Authors like reviews. I received a very kind and lengthy review of Tom Irregardless and Me from Ivor E. Tower. Authors are grateful for a review of one or two lines. Mr. Tower goes several paragraphs and illuminates some of the ‘Tom Irregardless and Me’ characters. He is a non-Witness scholar who has written extensively about Jehovah’s Witnesses and his real name is recognizable to studious readers of Watchtower material:
“Tom Harley’s Tom Irregardless and Me has been described as “a romping and riotous defense of Jehovah's Witnesses and their place in today’s world.” This really sums up the book, which is a light-hearted look at numerous aspects of the Watch Tower Society from the perspective of a practicing Jehovah’s Witness in the US.
“To the outsider, Jehovah’s Witnesses may seem deadly serious and preoccupied exclusively with their religion and the Society’s own publications. Harley dispels this stereotype. The book is about real people and issues, although the author has changed the names of rank-and-file members to preserve name anonymity. Tom Irregardless is an elder who uses the spurious word “irregardless” liberally in his Bible talks. Other characters include John Wheatnweeds, who hinders members from their house-to-house ministry by spending inordinate amounts of time expounding the text of the day before they set out. Then there is posh brandy-sipping Bernard Strawman, who receives frequent visits from the publishers, but continues to raise facile objections to their faith. Vic Vomidog, an apostate, repeatedly seeks to hamper their work. Other chapters are about real JW celebrities such as Prince, who is the subject of an entire chapter.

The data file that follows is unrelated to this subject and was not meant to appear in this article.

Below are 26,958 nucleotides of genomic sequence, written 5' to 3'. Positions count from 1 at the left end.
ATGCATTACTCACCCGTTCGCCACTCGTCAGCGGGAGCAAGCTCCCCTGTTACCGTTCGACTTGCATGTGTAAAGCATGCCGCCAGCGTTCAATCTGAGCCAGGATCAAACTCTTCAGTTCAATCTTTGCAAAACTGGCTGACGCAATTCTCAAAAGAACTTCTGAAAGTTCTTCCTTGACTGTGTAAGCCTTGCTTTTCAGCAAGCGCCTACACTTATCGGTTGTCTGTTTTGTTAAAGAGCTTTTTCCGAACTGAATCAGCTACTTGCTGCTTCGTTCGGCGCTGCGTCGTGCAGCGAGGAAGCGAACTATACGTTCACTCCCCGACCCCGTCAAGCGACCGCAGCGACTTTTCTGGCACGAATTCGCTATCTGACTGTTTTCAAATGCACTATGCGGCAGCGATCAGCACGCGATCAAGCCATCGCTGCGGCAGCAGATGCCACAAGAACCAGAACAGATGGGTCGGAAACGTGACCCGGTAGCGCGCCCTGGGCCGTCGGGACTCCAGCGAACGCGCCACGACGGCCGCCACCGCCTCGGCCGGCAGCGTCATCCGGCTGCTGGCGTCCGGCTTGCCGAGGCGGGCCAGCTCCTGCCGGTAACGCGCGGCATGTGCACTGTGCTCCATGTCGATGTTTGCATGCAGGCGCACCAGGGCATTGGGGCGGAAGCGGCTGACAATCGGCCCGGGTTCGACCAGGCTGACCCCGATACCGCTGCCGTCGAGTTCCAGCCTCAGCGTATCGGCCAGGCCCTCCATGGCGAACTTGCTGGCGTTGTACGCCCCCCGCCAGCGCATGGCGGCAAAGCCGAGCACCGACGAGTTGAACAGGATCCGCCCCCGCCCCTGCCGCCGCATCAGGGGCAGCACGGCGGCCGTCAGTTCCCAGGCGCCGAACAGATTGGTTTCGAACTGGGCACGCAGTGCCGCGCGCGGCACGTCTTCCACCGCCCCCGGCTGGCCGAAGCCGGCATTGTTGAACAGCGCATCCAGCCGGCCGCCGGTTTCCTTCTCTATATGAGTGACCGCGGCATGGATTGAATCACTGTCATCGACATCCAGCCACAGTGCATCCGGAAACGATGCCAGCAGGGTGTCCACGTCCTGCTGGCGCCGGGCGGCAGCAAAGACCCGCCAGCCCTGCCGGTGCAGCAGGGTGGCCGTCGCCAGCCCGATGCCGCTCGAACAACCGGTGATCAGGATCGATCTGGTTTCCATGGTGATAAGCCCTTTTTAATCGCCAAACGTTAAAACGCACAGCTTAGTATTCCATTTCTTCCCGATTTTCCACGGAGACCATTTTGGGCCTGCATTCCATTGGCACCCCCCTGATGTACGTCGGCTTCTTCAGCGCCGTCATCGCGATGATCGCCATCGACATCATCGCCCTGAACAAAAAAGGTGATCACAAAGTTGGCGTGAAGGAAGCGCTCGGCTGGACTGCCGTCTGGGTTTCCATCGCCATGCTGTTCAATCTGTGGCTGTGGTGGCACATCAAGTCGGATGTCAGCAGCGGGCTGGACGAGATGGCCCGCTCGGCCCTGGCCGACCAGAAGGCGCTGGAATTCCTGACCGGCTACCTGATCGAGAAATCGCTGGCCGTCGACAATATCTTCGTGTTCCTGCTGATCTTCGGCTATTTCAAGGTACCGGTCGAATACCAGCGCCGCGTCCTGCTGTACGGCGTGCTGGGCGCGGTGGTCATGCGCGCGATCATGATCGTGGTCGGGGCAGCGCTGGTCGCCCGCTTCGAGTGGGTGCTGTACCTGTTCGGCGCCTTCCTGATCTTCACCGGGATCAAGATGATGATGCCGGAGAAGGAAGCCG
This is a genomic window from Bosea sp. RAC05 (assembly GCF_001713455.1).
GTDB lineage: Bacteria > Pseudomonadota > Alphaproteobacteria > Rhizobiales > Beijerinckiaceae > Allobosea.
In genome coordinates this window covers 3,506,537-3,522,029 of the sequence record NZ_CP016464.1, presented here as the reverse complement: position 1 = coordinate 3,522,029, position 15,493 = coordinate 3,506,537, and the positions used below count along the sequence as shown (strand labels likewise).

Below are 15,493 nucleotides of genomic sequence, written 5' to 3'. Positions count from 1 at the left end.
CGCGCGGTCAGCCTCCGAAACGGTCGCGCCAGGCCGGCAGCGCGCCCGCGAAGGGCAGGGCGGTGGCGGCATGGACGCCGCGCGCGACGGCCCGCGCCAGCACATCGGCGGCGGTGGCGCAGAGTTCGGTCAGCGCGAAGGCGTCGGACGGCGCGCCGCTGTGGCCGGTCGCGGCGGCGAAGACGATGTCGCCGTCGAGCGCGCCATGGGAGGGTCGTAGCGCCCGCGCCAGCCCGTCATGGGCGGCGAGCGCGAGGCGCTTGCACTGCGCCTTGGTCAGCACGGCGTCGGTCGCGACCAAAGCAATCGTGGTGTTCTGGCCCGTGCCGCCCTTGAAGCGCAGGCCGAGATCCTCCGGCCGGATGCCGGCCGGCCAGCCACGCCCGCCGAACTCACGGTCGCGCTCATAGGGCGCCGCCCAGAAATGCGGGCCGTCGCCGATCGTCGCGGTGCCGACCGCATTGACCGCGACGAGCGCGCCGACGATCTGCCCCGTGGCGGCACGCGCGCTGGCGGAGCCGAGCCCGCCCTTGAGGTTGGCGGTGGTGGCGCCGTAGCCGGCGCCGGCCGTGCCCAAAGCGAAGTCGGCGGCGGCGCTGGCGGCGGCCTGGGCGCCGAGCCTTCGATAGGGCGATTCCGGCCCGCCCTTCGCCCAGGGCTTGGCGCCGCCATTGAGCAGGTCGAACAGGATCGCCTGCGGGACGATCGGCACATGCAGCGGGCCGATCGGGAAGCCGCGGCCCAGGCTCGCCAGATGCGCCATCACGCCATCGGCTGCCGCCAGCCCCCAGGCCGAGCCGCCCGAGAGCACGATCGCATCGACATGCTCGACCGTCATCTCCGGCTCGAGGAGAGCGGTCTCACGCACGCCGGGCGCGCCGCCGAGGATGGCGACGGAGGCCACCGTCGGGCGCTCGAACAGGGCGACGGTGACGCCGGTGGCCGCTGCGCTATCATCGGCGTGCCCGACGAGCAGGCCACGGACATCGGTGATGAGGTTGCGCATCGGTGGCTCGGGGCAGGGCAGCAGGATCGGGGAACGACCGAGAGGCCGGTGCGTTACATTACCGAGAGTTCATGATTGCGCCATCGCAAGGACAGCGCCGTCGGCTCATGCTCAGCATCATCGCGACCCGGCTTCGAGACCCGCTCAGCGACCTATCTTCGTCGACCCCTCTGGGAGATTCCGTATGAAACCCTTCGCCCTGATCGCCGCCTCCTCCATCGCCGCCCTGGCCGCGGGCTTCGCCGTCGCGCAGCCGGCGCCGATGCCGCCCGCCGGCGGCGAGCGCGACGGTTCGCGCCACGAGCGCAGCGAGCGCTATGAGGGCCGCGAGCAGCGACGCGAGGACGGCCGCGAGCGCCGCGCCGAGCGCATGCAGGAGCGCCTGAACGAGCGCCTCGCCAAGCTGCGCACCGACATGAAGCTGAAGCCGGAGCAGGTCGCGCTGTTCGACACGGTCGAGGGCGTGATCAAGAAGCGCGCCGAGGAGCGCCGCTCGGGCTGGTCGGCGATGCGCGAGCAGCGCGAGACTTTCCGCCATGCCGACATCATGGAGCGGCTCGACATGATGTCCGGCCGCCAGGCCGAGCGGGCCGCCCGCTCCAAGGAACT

“Despite being light-hearted throughout, Tom Harley raises serious issues such as flag salutes, Darwinism and creationism, theocratic government, the paedophile scandals and the dangers of online grooming of minors, and the accuracy of the New World Translation of the Bible. Tom shows a remarkable breadth of knowledge and reading too – he has by no means exclusively studied Watch Tower publications.
“My favourite part of the book was the parody of Mickey Spillane near the end, where Tom Harley envisages a house-to-house publisher acting like one of Spillane’s macho characters. For those who don’t know, Spillane was a novelist whose books were renowned for their sex and violence, until Spillane converted to become a Jehovah’s Witness in 1951 – a decision that drastically changed his writing style.
“Tom Hartley states that he hopes Tom Irregardless is “entertaining but serious at heart”. This sums up the book well. It’s a good read, while providing valuable insights into life as a JW.”
I’m very grateful to Mr. Tower. They line up around the block for a recognized name like John Grisham or Stephen King, but it is extraordinary difficult for a new writer to break into the ranks. ‘Recall how many books you have purchased in the past year from a totally unknown writer,” one source advises. “Now you know why you should not become an author."
I was a little worried at first that JW opposers, who can be quite nasty, would try to sink my infant book with horrid reviews, like Herod and the infants of Jerusalem. But now, even if that were to happen, I would draw the contrast between those and 8 glowing reviews and say something like: 'that says it all,' putting it where it first catches the eye. It might even help the book.